World Ocean Day 2020

World Ocean Day 2020

World Ocean Day for us at Ocean Conservancy is always a cause for celebration. We enjoy any opportunity to appreciate the power and beauty of the ocean—and to unite around action to protect it. The ocean belongs to all of us. And for almost 50 years, you’ve been part of our mission to create science-based solutions for a healthy ocean and the wildlife and communities that depend on it.

But this year is different. This World Ocean Day, we are pausing on the celebration and focusing on reflection and reckoning instead.

Like many other national environmental organizations, Ocean Conservancy is an overwhelmingly white organization. We recognize that we benefit from social and political structures that perpetuate systemic racism. We also recognize that for too long we have been absent from the fight against racism and for social justice. This year is different. A just and equitable future requires far more from us, and we commit to learning and doing more. Does an ocean conservation organization have a role to play in dismantling racist systems? I know we do. Will the ocean be better off in a more just and equitable world? I know it will.

Last week, my organization issued a statement in solidarity with the ongoing protests, calling for reforms against anti-Black racism because we recognized that silence makes us complicit. As CEO of Ocean Conservancy, I am committed to leading organizational change that will contribute to a larger societal fight for justice and equity, as we work every day to protect our ocean.

And you have a role in that too.

This World Ocean Day, I invite you to join me in honoring Black excellence, resilience and success in ocean conservation, starting with the indomitable Dr. Roger Arliner Young who blazed a trail for many Black women when she became the first Black woman to earn a doctorate in Zoology. She was the inspiration for Roger Arliner Young Fellowship, which Ocean Conservancy helped establish and continues to support.

Learn more about frontline communities, like the Gullah/Geechee nation led by Queen Quet, who are fighting to protect their coastal community from the impacts of climate change. Follow the work and insights of Black marine conservationists like Dr. Ayana Elizabeth Johnson who recently wrote this powerful piece in The Washington Post. Click here to see a list of other Black, indigenous and people of color leaders in the movement. We’d love to hear from you—who else are you reading about and whose voices can we amplify?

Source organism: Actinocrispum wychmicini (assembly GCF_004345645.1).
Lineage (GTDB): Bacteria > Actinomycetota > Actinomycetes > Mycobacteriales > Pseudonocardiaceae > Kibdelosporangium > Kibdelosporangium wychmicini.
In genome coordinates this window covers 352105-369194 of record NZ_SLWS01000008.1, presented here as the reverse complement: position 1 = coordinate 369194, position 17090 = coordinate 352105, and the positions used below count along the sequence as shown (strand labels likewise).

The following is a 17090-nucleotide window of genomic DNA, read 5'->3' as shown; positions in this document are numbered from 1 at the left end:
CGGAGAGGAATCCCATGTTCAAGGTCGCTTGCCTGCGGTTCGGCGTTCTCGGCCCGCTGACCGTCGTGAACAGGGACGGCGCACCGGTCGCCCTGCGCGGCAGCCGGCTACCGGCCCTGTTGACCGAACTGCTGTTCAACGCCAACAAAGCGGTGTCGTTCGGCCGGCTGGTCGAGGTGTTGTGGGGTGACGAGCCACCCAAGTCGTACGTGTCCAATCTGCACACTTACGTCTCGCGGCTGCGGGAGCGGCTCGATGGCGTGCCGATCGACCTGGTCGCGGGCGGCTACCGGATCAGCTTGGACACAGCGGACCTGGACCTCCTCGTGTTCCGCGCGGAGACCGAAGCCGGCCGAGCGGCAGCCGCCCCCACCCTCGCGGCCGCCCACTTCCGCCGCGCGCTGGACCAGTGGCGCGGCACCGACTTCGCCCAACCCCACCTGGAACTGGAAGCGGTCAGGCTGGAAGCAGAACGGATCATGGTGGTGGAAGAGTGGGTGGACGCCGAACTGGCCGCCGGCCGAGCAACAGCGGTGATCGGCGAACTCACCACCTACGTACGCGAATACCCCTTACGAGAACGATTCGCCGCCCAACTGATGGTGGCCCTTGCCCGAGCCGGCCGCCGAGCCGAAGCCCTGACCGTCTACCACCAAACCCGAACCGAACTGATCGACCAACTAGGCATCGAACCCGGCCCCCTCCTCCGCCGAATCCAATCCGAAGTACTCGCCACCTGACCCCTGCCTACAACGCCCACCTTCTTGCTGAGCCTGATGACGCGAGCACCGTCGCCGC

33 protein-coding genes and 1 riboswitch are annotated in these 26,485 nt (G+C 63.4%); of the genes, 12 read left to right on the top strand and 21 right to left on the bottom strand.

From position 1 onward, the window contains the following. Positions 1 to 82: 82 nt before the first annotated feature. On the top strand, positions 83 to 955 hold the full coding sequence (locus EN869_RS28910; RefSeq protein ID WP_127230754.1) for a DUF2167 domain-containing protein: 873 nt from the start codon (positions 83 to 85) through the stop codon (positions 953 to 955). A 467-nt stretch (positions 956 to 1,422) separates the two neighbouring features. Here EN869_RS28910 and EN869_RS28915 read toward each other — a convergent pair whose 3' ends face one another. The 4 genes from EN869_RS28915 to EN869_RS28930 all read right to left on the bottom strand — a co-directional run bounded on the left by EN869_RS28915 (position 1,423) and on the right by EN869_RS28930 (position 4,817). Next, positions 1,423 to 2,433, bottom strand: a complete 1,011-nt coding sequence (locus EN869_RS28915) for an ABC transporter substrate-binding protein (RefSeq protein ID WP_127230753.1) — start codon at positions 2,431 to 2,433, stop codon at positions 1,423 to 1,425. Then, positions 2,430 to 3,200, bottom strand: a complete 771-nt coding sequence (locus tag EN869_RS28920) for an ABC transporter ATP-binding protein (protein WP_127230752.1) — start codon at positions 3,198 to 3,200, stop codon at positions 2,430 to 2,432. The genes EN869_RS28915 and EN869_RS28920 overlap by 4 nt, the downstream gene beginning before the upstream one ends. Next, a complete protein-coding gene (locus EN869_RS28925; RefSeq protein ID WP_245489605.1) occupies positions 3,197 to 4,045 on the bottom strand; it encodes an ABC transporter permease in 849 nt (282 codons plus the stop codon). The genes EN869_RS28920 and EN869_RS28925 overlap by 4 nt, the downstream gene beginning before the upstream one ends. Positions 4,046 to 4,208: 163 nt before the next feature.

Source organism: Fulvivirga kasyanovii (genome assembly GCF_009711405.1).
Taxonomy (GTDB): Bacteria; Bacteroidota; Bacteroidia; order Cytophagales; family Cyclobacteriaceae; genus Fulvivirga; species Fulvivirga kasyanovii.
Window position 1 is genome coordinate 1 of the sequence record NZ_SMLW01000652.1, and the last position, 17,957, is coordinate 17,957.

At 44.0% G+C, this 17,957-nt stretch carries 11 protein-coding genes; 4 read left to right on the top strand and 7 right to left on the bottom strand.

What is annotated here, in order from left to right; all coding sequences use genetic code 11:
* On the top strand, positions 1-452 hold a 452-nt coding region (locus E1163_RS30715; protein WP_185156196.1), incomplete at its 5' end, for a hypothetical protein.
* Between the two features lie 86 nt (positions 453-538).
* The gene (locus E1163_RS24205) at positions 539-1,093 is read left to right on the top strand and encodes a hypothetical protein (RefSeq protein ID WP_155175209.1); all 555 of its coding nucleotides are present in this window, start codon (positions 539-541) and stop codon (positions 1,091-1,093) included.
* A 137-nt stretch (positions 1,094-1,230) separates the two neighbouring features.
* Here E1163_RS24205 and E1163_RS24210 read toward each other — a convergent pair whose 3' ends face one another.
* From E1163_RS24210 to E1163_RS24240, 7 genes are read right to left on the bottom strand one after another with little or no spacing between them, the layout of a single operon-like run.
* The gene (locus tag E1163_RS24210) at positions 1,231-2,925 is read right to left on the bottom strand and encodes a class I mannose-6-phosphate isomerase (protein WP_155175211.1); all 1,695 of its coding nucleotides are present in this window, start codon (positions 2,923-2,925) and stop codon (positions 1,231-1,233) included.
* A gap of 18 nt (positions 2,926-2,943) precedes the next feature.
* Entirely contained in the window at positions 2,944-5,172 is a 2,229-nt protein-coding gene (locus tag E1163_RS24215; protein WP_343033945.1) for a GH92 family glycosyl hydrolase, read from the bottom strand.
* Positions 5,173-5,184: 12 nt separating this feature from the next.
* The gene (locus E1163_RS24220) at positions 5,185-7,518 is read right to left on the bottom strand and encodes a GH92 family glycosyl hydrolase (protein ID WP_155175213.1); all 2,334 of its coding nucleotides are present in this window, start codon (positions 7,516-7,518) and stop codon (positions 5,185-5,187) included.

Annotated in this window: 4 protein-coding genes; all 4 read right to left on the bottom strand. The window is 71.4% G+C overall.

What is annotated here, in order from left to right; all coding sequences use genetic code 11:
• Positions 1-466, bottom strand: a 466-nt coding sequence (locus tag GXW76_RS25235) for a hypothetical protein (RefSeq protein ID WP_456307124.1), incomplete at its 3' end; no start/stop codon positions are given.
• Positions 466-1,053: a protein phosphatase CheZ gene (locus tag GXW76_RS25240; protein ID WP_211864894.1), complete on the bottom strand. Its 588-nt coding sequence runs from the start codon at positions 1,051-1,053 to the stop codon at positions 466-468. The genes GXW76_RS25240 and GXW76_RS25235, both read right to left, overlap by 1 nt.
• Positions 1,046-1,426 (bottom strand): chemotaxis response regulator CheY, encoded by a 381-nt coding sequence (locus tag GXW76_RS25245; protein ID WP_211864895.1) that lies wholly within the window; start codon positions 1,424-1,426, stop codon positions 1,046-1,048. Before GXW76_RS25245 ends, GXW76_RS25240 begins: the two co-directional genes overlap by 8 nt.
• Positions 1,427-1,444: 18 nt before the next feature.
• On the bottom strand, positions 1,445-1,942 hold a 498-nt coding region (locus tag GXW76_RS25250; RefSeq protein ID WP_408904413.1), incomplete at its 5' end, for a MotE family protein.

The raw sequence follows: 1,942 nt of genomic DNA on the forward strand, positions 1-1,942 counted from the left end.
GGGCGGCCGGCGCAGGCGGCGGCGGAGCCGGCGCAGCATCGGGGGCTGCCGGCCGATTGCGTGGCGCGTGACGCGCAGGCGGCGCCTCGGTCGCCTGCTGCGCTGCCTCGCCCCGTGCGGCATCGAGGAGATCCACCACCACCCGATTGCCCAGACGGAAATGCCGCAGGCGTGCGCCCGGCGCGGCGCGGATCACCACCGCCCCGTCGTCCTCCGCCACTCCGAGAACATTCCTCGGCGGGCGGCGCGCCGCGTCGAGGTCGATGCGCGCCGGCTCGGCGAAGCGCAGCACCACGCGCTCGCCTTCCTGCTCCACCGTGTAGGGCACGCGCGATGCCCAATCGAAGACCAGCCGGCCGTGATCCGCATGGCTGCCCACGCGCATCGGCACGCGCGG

I also encourage you to do what you can to support Black-owned businesses, individuals and communities that have been hard hit by the ongoing global pandemic. Black, indigenous and people of color are already hurting from the loss of jobs and much higher rates of COVID-19 deaths and infections. They are already bearing the brunt of climate change impacts. To truly solve the climate crisis, we must prioritize racial justice. We can’t solve one without the other. Use your influence to call on decision-makers to take meaningful action on climate change, which is already taking a disproportionate toll on the most underserved and underrepresented communities.

This World Ocean Day, let’s not shy away from the courage and commitment that this moment requires from us. You will hear more from me soon about some of the work Ocean Conservancy is doing to make a difference in this fight. I urge you to join us, and to hold us accountable to reflect our commitment to be a true ally to the Black community and other marginalized communities as we integrate justice, equity, diversity and inclusion into our work.

I am grateful that we can be united for each other as well as for the ocean we all love.


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